On the court and in the film room, Tuttle doesn’t anticipate as steep of a learning curve. He worked alongside Crawford to implement the Flow offense that the Panthers have used over the past three seasons. During the second year of Flow with a veteran roster in the 2019-20 season, UNI held a team offensive efficiency rating of 1.079 points per possession that ranked 17th nationally.
“He’s got a really good basketball mind,” Jacobson said of Tuttle. “It’s been really helpful for our program, him playing professionally overseas.
“What he’s learned and that experience for him – being able to bring that back to us, in particular on the offensive side of things – has benefited our program already. He’s got a really good feel for both player development and x’s and o’s. That’s a great combination.”
Tuttle feels blessed to have been able to gain experience working in player development from day one.
“The trust that the staff, Coach Jake, KG, had in me on the court, I was fortunate to have that,” Tuttle said. “You don’t get that all the time with being a video guy or being a grad assistant.
“I was taking part in a lot of the workouts. I ran a lot of the workouts. On the court I feel like it is not going to be too different from what I’ve been doing for the last three years. I look forward to putting my stamp on things, and putting my fun little tweaks into workouts and into practice. But for the most part I’ll be pretty prepared and ready for that step.”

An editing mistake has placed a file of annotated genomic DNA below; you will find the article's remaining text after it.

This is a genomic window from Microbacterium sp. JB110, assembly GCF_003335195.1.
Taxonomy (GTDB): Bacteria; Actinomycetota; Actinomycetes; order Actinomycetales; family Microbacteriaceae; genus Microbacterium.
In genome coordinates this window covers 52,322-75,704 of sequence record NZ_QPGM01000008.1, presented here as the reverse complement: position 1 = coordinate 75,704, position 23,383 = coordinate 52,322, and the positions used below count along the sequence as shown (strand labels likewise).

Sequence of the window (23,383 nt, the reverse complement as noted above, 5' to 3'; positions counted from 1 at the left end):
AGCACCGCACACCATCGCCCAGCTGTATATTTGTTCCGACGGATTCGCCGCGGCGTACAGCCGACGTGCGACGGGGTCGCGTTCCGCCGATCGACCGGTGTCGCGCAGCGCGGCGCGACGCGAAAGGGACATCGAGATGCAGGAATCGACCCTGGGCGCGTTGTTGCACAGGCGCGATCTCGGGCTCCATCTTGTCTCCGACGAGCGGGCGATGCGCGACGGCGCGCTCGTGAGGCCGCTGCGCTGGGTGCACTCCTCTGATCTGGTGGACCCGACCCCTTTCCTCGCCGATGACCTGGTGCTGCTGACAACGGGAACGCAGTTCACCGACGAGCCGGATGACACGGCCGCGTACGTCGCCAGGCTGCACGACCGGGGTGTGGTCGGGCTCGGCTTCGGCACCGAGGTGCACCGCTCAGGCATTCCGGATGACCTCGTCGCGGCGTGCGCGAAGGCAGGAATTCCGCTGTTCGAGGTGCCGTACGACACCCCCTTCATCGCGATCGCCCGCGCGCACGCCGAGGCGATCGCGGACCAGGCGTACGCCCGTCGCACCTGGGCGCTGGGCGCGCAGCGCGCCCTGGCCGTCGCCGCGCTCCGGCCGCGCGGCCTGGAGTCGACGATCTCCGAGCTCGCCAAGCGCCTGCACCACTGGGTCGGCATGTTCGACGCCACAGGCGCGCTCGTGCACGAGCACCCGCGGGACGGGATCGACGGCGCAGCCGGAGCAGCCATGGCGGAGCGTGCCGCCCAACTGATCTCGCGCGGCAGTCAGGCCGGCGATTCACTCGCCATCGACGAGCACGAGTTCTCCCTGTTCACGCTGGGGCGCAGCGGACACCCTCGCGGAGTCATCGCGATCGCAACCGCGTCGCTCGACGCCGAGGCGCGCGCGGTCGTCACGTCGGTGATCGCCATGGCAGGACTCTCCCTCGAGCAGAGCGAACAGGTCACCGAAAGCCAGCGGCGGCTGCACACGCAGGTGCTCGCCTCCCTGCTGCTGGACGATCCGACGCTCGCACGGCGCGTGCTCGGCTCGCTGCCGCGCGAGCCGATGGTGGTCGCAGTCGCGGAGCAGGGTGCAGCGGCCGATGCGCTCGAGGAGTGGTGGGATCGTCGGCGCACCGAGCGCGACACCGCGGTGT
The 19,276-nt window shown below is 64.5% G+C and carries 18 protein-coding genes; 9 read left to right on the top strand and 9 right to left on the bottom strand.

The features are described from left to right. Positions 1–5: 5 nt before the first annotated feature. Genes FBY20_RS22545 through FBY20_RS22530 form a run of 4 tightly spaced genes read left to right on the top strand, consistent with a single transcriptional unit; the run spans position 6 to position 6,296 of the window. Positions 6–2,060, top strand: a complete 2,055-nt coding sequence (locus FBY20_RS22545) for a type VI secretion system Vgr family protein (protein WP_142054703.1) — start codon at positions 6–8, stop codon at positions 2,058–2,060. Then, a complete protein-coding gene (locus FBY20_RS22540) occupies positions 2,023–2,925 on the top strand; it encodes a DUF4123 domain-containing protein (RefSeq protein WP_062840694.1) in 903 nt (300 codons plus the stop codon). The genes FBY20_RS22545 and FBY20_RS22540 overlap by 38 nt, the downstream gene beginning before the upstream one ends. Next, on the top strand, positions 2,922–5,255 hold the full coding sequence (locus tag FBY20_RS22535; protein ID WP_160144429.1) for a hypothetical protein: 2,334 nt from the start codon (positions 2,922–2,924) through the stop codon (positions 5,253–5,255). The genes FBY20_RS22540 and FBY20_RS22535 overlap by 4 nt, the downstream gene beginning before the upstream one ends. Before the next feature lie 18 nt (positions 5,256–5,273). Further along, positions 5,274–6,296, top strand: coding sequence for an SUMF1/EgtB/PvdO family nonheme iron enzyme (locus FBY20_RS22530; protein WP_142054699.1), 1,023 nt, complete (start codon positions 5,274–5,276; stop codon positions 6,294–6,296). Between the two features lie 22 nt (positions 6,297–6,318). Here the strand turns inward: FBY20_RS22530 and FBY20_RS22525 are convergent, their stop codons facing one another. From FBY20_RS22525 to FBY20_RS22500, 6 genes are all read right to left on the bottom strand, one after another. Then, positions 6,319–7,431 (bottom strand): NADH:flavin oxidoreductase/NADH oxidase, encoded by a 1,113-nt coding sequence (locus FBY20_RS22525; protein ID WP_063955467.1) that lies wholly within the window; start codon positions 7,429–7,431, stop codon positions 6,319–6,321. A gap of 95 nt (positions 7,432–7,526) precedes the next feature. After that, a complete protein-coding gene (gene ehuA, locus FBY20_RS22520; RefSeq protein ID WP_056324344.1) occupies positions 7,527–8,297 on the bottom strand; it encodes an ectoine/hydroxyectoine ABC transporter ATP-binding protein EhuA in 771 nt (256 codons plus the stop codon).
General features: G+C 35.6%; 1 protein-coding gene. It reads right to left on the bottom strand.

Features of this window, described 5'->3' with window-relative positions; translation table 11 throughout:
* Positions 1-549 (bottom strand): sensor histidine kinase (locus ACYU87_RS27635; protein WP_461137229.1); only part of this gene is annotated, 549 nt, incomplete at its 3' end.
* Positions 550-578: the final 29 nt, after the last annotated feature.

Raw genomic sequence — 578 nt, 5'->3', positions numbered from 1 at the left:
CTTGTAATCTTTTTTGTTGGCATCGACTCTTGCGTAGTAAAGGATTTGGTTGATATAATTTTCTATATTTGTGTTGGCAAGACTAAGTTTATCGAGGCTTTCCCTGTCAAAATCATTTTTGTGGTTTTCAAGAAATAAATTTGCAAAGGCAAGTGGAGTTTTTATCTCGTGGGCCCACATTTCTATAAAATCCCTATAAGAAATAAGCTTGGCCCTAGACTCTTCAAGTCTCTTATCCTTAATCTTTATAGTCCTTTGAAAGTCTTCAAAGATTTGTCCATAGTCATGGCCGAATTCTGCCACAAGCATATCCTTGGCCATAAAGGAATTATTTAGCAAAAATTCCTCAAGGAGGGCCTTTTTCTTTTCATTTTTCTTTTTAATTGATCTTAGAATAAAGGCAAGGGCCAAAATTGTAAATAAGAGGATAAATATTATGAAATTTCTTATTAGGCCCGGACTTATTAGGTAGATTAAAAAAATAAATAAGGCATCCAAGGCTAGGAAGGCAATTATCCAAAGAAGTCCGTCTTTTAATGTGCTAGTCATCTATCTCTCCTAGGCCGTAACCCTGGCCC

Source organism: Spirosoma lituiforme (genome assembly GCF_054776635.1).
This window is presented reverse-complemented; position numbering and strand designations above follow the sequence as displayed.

Continuity is certainly one word that could be used to describe UNI’s coaching staff that has experienced limited turnover during Jacobson’s tenure. Tuttle has embraced beginning his career at place where he feels comfortable.
“When you get into your coaching career a lot of times it is with where you played,” Tuttle said. “Being able to speak your mind, being comfortable understanding how your head coaches run things over the years, being comfortable working with the assistants, all that stuff is going to be really important. It’s going to be a big benefit.”
COACHING STAFF NOTES: Marc Sonnen, another former UNI player coached by Jacobson, will return as a graduate assistant this fall. Director of basketball operations Ike Hermer will be handling UNI’s nonconference scheduling duties. Jacobson said he is still thinking about how a video coordinator is going to best fit his existing staff.
LARGE ROSTER LIKELY COMPLETE: Despite one open scholarship, UNI will enter likely this fall with a roster of 17 players. Tywhon Pickford, Trae Berhow and Goanar Mar are all returning for an extra year of eligibility allowed by the NCAA due to the pandemic. Including the incoming freshmen, the Panthers’ roster has 12 other scholarship players along with walk-ons Drew Daniel and Derek Krogmann.
“I’m really excited about our roster and where we’re at,” Jacobson said. “We do have the one scholarship. I don’t feel like we would use it this summer and bring in somebody new. It would have something really unique, a tremendous fit. The roster we’ve got, I think that will be what we take into the fall.”